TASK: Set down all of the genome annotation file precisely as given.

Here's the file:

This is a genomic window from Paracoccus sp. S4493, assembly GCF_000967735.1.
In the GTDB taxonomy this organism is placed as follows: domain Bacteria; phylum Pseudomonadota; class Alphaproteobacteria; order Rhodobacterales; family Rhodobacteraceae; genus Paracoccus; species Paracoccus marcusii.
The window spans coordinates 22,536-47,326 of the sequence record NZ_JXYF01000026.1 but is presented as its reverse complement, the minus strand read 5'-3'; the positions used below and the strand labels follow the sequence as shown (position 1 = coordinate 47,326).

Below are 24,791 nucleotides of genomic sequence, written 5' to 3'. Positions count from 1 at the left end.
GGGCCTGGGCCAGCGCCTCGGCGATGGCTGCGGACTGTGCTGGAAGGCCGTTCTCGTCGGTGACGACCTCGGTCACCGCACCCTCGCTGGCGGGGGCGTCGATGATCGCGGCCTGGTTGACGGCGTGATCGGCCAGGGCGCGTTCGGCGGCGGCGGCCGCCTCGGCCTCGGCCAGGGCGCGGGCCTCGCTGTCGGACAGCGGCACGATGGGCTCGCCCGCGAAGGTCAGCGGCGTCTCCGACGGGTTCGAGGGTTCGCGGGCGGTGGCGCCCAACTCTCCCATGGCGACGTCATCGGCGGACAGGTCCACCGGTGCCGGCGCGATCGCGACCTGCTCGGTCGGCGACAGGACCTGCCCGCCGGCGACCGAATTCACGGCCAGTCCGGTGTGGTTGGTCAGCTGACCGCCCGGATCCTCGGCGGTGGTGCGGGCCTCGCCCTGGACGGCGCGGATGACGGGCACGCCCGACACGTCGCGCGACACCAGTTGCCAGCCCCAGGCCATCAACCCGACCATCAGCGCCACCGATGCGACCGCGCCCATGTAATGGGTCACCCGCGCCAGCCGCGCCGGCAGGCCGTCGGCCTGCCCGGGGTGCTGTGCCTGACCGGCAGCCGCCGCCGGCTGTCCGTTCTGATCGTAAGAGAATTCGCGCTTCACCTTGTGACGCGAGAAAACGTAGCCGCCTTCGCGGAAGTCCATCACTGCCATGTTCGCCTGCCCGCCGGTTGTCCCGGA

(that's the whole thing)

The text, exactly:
This is a genomic window from Paracoccus sp. S4493, assembly GCF_000967735.1.
In the GTDB taxonomy this organism is placed as follows: domain Bacteria; phylum Pseudomonadota; class Alphaproteobacteria; order Rhodobacterales; family Rhodobacteraceae; genus Paracoccus; species Paracoccus marcusii.
The window spans coordinates 22,536-47,326 of the sequence record NZ_JXYF01000026.1 but is presented as its reverse complement, the minus strand read 5'-3'; the positions used below and the strand labels follow the sequence as shown (position 1 = coordinate 47,326).

Below are 24,791 nucleotides of genomic sequence, written 5' to 3'. Positions count from 1 at the left end.
GGGCCTGGGCCAGCGCCTCGGCGATGGCTGCGGACTGTGCTGGAAGGCCGTTCTCGTCGGTGACGACCTCGGTCACCGCACCCTCGCTGGCGGGGGCGTCGATGATCGCGGCCTGGTTGACGGCGTGATCGGCCAGGGCGCGTTCGGCGGCGGCGGCCGCCTCGGCCTCGGCCAGGGCGCGGGCCTCGCTGTCGGACAGCGGCACGATGGGCTCGCCCGCGAAGGTCAGCGGCGTCTCCGACGGGTTCGAGGGTTCGCGGGCGGTGGCGCCCAACTCTCCCATGGCGACGTCATCGGCGGACAGGTCCACCGGTGCCGGCGCGATCGCGACCTGCTCGGTCGGCGACAGGACCTGCCCGCCGGCGACCGAATTCACGGCCAGTCCGGTGTGGTTGGTCAGCTGACCGCCCGGATCCTCGGCGGTGGTGCGGGCCTCGCCCTGGACGGCGCGGATGACGGGCACGCCCGACACGTCGCGCGACACCAGTTGCCAGCCCCAGGCCATCAACCCGACCATCAGCGCCACCGATGCGACCGCGCCCATGTAATGGGTCACCCGCGCCAGCCGCGCCGGCAGGCCGTCGGCCTGCCCGGGGTGCTGTGCCTGACCGGCAGCCGCCGCCGGCTGTCCGTTCTGATCGTAAGAGAATTCGCGCTTCACCTTGTGACGCGAGAAAACGTAGCCGCCTTCGCGGAAGTCCATCACTGCCATGTTCGCCTGCCCGCCGGTTGTCCCGGA